How to Shut Down Your China Business the Right Way

Liquidating a company in China is a complex, costly, and lengthy process. Failure to follow the proper procedures and simply walking away from your China entity can lead to civil or criminal charges as well as inability to make investments in the future. Additionally, foreign individuals involved might be banned from entering PRC.

Liquidation process

The liquidation process is quite straightforward and includes three main stages:

China company liquidation requires an approval from the State Administration for Market Regulation (SAMR or AMR). After a formal approval has been granted LLC will form a liquidation committee to begin the process. Once the dissolution process starts company cannot partake in any business activities but must continue tax filing and financial reporting. The company will also be required to perform a pre-liquidation audit.

Once company receives the approval from SAMR it will announce the liquidation at a local newspaper and start liquidating the assets.

After all the assets have been sold, receivables have been collected, employees laid off, and creditors paid off the company will be required to perform a second audit. The second or the final audit takes place later in the process to validate transactions conducted during the course of the liquidation.

  • Cancellation of licenses and de-registration with other authorities (Human Resources and Social Security Administration, State Administration of Foreign Exchange, China Customs)

Registration with the Customs office, the State Administration of Foreign Exchange, and the Social Security office as well as all the additional licenses held by the company must be cancelled.

  • De-registration with the Tax office and the State Administration for Market Regulation

The final stage of the company dissolution process includes de-registration with the Tax office and SAMR (retraction of the business license). The last step of the process includes bank accounts closure and disposal of the company seals.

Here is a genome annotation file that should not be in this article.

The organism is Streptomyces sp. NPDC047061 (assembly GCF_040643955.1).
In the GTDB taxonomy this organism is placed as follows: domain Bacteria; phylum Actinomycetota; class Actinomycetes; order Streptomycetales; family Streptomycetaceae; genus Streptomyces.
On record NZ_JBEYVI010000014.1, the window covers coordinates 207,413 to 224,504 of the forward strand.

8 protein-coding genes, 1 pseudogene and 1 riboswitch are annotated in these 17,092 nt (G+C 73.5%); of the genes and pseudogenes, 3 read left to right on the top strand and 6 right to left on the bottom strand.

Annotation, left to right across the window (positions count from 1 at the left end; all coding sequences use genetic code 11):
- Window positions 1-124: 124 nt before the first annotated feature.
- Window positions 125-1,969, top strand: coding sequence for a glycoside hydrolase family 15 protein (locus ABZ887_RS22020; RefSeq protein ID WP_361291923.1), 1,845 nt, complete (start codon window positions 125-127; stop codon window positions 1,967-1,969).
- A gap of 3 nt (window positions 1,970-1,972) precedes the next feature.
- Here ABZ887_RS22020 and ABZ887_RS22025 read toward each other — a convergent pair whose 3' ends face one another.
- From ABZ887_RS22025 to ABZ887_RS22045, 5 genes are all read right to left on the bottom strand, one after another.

The entire process takes from six months to two years depending on the company structure and the level of complexity.

Since 2017 there are two ways for China company dissolution: standard and a simplified de-registration. The simplified de-registration procedure or “e-deregistration”, introduced in 2017 by the State Administration of Industry and Commerce (now: State Administration for Market Regulation), allows for an online submission of the de-registration application instead of an in-person one. The approach is determined by the local authorities once the liquidation process starts. Normally companies going through the e-liquidation have a simple business scope and company structure, and do not have any outstanding debt (including employee salaries).

Although, the name suggests a no-hassle approach, the level of implementation depends on the district.

It is crucial to adhere to the legal requirements and seek professional guidance to ensure a smooth and compliant liquidation process and avoid delays.

Dormant status instead of liquidation

Catering to companies impacted by the pandemic, in 2022 Chinese government introduced a new policy according to which businesses registered in China can apply for a dormant status.

Considering the current business environment and geopolitical tensions foreign-invested businesses that are unable to bear the daily operations costs can put their business on hold, instead of closing the company permanently.

Beyond reducing administrative costs, the dormant status brings the following benefits:

  • Business name, trademark, and other intangible assets protection.
  • Preservation of the special licenses or pre-approvals without a need to re-apply in the future. Preservation of physical assets.
  • Simple restart of operations: dormancy is a cost and time efficient solution compared to the company liquidation if you wish to resume business activities in China in the future.

Even without a revenue, you will still need to continue to file taxes, submit annual reports and financial statements, and manage corporate bank accounts to remain compliant.

Nevertheless, it is important to keep in mind that dormancy cannot be a permanent state for a China entity: you will be eventually – most likely in one to three years – pushed to change the status to an active or to liquidate your LLC completely.

Going dormant or liquidating your China company requires expert assistance. Reach out to S.J. Grand professionals for a consultation and guidance.

About Us

S.J. Grand is a full-service accounting firm focused on serving foreign-invested enterprises in Greater China since 2003. We help our clients improve performance, value creation and long-term growth.

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